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Here’s what’s replacing chewing gum in American mouths

Flickr/Quinn Dombrowski
America’s preferred freshmaker.
By Svati Kirsten Narula
Published Last updated This article is more than 2 years old.

The US has become “a nation of suckers,” according to a new research report, which found that the $4-billion US gum market has shrunk by 11% in sales and 20% in volume over the past five years, as consumers reject the sticky stuff and instead pop breath mints.

The mint market’s sales have grown by 20% over the past five years, to $1.2 billion, according to the report from Rabobank.


We’ve known for a while that Americans aren’t buying gum like they used to. And while gum makers may have thought they could revive sales by cutting out artificial ingredients, sticking to sugar-free formulas, and even infusing gum with vitamins, they’re facing an insurmountable problem: Chewing has gone out of style. Americans seem to have decided that sucking a mint is a more discreet and efficient way to freshen breath.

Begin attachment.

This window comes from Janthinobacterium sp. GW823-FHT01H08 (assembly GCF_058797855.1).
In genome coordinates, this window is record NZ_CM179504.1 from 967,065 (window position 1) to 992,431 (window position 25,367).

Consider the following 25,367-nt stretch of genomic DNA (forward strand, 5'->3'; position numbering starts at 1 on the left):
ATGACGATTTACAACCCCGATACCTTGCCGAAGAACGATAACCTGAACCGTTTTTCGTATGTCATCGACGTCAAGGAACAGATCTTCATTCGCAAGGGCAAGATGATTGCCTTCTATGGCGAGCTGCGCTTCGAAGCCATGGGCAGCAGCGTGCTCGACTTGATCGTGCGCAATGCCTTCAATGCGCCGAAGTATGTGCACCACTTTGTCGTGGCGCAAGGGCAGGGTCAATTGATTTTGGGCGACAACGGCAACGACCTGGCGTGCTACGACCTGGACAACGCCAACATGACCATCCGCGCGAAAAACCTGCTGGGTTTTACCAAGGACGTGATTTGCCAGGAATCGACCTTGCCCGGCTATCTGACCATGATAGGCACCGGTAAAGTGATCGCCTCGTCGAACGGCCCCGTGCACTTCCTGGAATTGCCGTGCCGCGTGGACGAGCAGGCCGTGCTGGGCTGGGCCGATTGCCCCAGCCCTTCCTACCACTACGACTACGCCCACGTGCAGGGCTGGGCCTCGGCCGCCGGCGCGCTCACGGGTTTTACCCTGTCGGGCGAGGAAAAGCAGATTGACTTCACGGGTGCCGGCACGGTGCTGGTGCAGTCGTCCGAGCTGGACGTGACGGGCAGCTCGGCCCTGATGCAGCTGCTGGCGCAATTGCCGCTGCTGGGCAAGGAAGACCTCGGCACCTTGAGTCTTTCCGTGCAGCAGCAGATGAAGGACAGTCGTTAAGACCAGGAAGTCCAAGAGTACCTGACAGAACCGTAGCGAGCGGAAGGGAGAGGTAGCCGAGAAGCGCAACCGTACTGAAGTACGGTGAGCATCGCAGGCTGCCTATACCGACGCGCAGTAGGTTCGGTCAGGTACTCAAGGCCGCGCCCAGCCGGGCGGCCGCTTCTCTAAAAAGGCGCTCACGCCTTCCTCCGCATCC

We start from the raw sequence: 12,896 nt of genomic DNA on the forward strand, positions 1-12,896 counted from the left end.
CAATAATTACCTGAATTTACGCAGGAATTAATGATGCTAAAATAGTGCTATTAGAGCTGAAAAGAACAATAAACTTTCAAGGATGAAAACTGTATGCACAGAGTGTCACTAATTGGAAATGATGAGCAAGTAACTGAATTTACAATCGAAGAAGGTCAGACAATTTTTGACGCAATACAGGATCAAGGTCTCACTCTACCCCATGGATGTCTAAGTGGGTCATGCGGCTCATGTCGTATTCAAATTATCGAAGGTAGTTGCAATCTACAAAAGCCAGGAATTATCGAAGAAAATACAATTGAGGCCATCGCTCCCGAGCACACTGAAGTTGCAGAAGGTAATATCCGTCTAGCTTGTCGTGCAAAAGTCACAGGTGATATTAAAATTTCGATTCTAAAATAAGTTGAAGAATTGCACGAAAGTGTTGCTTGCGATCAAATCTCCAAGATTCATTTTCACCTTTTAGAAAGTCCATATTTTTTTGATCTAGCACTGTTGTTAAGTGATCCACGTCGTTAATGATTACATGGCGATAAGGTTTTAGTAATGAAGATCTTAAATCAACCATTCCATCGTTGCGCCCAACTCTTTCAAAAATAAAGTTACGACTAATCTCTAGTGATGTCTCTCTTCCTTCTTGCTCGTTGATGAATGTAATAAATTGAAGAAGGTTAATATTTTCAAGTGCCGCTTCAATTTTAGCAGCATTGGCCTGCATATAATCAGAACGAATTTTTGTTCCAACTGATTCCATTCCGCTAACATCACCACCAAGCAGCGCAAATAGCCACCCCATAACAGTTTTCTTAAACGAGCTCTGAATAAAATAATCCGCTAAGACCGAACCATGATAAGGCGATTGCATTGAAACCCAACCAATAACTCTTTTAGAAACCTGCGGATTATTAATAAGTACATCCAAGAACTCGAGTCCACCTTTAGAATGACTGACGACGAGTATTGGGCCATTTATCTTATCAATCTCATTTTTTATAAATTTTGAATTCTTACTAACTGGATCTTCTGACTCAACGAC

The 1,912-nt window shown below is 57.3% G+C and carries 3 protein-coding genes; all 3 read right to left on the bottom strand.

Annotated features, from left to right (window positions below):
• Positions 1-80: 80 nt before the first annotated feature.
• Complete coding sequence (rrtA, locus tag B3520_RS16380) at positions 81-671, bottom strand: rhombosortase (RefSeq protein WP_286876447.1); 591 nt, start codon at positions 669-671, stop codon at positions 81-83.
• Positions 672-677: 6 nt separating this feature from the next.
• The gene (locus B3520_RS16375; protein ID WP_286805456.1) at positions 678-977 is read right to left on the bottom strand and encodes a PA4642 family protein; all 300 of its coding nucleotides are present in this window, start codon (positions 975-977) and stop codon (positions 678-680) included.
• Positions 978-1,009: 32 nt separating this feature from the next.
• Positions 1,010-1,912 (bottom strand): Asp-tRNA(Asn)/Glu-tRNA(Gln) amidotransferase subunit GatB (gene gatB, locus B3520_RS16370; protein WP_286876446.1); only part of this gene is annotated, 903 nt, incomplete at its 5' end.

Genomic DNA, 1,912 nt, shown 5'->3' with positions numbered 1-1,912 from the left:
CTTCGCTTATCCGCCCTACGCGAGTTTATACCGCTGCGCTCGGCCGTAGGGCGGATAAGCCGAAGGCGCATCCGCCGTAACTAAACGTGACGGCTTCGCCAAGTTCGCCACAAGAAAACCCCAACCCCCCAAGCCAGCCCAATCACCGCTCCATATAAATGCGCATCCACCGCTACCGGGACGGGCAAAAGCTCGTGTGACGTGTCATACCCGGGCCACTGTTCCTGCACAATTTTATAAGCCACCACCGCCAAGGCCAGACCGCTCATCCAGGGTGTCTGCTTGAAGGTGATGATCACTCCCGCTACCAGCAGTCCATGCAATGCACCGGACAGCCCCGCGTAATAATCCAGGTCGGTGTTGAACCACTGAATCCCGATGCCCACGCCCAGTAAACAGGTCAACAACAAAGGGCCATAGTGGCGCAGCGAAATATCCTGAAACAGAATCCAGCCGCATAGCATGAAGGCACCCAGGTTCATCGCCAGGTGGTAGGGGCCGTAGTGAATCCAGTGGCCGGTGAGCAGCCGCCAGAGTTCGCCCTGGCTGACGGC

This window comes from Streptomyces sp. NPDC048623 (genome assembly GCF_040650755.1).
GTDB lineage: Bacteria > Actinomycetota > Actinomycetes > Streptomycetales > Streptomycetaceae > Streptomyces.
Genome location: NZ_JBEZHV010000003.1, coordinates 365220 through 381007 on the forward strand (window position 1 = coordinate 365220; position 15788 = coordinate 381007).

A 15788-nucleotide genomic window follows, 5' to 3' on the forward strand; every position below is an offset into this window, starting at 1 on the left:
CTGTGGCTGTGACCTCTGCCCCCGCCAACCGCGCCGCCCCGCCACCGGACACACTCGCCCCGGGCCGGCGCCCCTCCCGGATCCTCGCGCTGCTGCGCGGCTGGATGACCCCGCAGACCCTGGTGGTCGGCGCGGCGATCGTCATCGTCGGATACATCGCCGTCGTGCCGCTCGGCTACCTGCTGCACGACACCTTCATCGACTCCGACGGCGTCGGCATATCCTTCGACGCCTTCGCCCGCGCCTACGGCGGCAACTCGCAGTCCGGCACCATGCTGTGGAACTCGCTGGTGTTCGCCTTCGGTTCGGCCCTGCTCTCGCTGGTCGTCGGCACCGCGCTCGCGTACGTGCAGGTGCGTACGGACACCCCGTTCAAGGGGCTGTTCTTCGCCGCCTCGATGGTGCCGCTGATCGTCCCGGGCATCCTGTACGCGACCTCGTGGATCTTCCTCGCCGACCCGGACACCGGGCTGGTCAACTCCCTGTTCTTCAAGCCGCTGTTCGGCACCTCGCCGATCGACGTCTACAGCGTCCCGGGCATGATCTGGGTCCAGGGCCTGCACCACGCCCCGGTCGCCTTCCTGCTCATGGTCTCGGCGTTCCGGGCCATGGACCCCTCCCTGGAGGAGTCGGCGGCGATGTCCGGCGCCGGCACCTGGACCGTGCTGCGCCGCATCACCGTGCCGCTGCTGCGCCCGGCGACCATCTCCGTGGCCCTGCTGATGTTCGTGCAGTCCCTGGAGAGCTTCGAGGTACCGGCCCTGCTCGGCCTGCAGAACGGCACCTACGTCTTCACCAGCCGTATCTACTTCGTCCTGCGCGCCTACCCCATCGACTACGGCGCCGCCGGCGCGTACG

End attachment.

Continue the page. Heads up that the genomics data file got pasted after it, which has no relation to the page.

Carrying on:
What’s known as the “standard mint” sector—milder-flavored mints such as Ice Breakers and Mentos—has grown by 15% over past 5 years. The “power mint” market, a subset that includes intensely-flavored breath-freshening mints such as Altoids, has grown by 27% over the same period, jumping by 12% between 2011 and 2012 and another 6.4% in 2013. The market for mints has grown much faster than the overall confectionery market in the US, which has seen increases of about 2.5% each year since 2008.

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